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Seleno Clarke: Bringing The Music Back To Harlem

AAJ Staff By

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Seleno Clarke
American Legion
248 W. 132nd St., New York City
Jazz went east in the 1920s and '30s, moving from New Orleans and Chicago to Harlem. But jazz left Harlem in the 1960s, when it moved to clubs downtown and R&B and rock began to take over. Music in general began to leave; for example, the young Jimi Hendrix felt more comfortable in Greenwich Village and soon relocated there himself.

In the last 10 years, a die-hard Hammond B3 player has been on a mission ... to bring the music back to Harlem. The star, Seleno Clarke, hosts a Sunday night jam session at the American Legion basement venue on 132nd Street. Clarke began his career in the '60s, when he played with Count Basie's band (as a saxophonist), but he was then drawn to the Hammond. Since his time with Basie, Clarke's groups have included Grant Green and George Benson as guest guitarists. Clarke's work in the '70s included a track called "Stimulation" that "sold for $500 on eBay" and is "a no-holds-barred deep funk monster," according to the website for Decks Records. A more relaxed '70s 45—a track titled "Soulful Drop"—is featured on Clarke's site in mp3 form.



The Sunday night streets may be empty around 130th and 8th streets—convenience stores closed, all is quiet—but down in the basement of the American Legion building, the joint is jumping. Local fans, jazz fans from elsewhere in Manhattan, musicians and the occasional star make the scene. The venue is between Frederick Douglas and Adam Clayton Powell Boulevards, that is, the old 7th and 8th streets, and being on 132nd Street it is, of course, seven streets above the Apollo Theatre.

In Harlem, there is now a virtual Hammond fest; Clarke's evening jam attracts fans and Hammond players from all over. On a winter's night, musicians from as far away as Poughkeepsie, N.Y., were in attendance. One of those musicians, organist Michael Torsone, had the floor for a good part of the evening, and he was accompanied, at the drums, first by Jacob Melchior and then Torsone's regular band drummer, Steve DiGiovanni. Of course, a succession of sax players sat in. Italian guitarist Daniele Feretti provided guitar.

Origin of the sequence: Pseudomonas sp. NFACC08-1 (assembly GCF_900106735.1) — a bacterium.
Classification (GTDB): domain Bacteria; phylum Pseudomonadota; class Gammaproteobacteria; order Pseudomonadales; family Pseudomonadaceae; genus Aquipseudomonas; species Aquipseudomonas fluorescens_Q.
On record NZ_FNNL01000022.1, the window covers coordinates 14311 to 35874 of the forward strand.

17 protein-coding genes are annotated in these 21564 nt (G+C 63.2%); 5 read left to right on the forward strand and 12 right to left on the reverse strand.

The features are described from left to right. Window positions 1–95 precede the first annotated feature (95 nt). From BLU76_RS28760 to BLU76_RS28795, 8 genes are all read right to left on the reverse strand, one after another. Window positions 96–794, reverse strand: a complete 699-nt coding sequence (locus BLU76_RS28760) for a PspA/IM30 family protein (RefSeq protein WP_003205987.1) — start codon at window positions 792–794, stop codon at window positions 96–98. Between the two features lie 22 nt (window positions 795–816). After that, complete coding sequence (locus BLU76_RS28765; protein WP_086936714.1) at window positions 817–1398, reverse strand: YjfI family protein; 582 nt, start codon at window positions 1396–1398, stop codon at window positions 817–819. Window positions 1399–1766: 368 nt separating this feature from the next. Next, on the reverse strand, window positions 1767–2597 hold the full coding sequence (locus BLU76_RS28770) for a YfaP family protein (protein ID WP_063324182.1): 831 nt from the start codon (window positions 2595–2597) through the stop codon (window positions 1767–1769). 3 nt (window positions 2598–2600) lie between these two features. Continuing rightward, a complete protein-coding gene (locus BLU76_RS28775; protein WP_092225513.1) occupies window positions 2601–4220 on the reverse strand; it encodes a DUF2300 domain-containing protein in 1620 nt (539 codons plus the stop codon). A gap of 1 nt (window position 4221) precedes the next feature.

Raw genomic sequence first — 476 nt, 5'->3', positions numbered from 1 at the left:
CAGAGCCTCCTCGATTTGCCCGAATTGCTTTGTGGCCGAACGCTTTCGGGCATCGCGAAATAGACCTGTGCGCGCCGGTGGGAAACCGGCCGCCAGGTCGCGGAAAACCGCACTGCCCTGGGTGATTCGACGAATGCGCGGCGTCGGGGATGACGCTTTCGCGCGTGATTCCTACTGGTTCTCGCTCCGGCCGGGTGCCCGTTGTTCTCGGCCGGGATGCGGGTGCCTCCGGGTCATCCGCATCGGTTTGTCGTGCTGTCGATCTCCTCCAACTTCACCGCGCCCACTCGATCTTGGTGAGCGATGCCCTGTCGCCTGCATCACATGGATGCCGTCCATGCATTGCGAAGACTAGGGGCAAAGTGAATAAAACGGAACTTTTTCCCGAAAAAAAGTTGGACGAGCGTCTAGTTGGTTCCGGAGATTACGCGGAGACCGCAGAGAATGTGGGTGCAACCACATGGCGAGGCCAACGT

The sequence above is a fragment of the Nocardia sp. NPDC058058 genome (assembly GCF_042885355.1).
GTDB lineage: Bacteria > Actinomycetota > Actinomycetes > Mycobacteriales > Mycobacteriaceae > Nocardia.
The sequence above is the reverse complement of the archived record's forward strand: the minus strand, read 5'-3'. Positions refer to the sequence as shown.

The unmistakable Hammond groove rocked the stone work and, no doubt, the array of Clarke's certificates of acknowledgment (for his efforts in running the club) mounted on the walls. Clarke says, "If you look up on the wall you can see one proclamation from the city council—Bill Perkins—he is now the New York State Senator. And I just received another honor about two weeks ago, which was my 10-year anniversary." (In 2001, The City Council of New York made a proclamation in honor of Clarke's contribution on the Hammond and his contribution to Harlem and New York City. In the same year, there was also a proclamation award by the Borough President's Office. He has also received awards from his home state of Maryland.)

Torsone plays vintage Hammond and eventually sang—with a girl holding the mic—a version of Procol Harum's "A Whiter Shade Of Pale" (DiGiovanni was now on drums). During a guitar solo in a later number, Clarke was dancing at the bar. The Hammond does that. On top of the Hammond sat The Love Jar. It was not short of a few bills! During one number, an audience member raised his hand up, palm out, to accompany the lift in key he knew was about to happen. Alto sax wailed as the atmosphere heightened. Melchior threw in some cymbal to his relaxed snare and bass drum, matching the climb.

Clarke says, "We take Sunday nights very seriously here." He says that sometimes rappers and hip-hop artists come up to see what is happening, and they are blown away by the real deal—what they are seeing is live, organic music. Hammond jazz playing was, of course, pioneered by Jimmy Smith in the '50s and '60s. Soon he was joined by names such as Jimmy McGriff, Jack McDuff and Dr. Lonnie Smith, who played organ on Benson's early swinging albums, It's Uptown with the George Benson Quartet (Columbia, 1965) and The George Benson Cookbook (Columbia, 1965).

Benson produced the first of Clarke's two albums, a quintet album titled All in One Diversity (Self Produced, 1999). Clarke's second album is Diversity #2 (Self Produced, 2003), a live album of Clarke and his Harlem Groove Band at Smoke on Broadway in Manhattan. The album features Jim Rotondi on trumpet and Eric Alexander on tenor sax.

Following Torsone's set, Clarke took over the Hammond. The smooth groove of '60s and '70s Hammond snaked around every stool and table, as the ghost of Wild Bill Davis appeared and Duke Ellington's accompanying finger-snapping became a reality. Another saxophonist starred on alto, and you could soon imagine you were at a '60s recording session.

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